Internet Help Call Has Kiwi Rescue Mission in Peru
New Zealander on rescue mission to Peru disaster
A New Zealander is on a rescue mission to Peru this week after receiving a call for help from the Andes via the internet.
Alison Young and Logan Muller with villagers in April.
Peruvian child farmer from region hit by snow storms .
Internet centres that Unitec computer researcher Logan Muller set up to give Andean communities access to agricultural information have now become lifelines to the outside world after the region was struck by freezing weather and snow storms, destroying homes and sending temperatures plummeting to -20 degrees.
“There are thousands of cases of respiratory infections in these villages and with their access to the internet they can email exactly what antibiotics they need,” he says.
Mr Muller flew to Peru yesterday to take medical supplies to the mountainous region, which is in a state of emergency.
Mr Muller is from Unitec’s Centre for Information Technology Research and has spent much of the past two years working on the project that introduced the internet into remote areas using two-way satellite technology. A scheduled trip to check on the project has become a rescue mission after he received emails from the communities asking for help.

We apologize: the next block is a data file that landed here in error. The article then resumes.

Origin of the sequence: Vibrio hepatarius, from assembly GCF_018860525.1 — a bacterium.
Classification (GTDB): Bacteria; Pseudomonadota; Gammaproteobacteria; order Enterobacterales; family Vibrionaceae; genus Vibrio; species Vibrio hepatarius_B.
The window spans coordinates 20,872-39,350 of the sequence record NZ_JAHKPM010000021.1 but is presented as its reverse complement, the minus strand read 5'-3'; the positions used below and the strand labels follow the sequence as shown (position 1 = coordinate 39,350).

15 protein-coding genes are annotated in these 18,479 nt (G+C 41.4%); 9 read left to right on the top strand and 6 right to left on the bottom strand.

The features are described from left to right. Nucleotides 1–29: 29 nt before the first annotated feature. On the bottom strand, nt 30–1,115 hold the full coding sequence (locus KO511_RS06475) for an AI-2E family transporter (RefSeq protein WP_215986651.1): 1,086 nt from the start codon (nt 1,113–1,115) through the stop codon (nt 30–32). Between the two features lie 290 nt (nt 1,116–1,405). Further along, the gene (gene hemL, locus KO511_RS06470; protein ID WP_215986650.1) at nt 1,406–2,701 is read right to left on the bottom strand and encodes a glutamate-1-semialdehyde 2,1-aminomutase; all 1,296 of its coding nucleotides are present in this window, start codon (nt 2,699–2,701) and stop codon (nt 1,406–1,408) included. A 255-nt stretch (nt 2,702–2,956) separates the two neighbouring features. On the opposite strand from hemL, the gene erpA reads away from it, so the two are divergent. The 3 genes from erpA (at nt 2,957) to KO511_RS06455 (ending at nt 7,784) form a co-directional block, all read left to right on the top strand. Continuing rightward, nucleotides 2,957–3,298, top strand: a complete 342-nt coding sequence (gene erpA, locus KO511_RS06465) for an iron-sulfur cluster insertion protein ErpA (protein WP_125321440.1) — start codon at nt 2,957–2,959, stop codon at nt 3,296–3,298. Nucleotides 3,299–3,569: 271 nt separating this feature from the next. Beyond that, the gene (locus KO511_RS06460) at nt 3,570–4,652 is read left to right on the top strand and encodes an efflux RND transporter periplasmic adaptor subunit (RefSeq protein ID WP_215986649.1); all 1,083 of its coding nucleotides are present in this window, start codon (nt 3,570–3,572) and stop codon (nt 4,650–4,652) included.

“It is very hard for me to hear reports of families that I have worked with losing children and grandparents during this freeze for the want of basic medicines or resources,” he says.
The BBC has reported that at least 46 children in the region have died and Mr Muller says that, although the Peruvian government and the UN are working to help people caught in the weather, it is difficult to get help to the villages because of the high altitudes.
Donations from Unitec staff and a $15,000 contribution from the Ministry of Foreign Affairs and Trade means he can deliver antibiotics and children’s clothes.
It’s a treacherous 10-hour trip by four-wheel-drive to the main mountain towns, and the supplies Mr Muller has with him will be taken through the snow to the smaller villages by mule.
The head of Unitec’s School of Computing and Information Technology, Alison Young, went with Mr Muller on his last trip to Peru and says in the past, with no telephones or means of communication, it would have been almost impossible for the villagers to get access to the lifesaving drugs.
“Antibiotics that can be bought over the counter in Lima aren’t available in these towns. When I traveled there in April we bought antibiotics and took them into the mountains for the hospitals and for distribution at the missions.”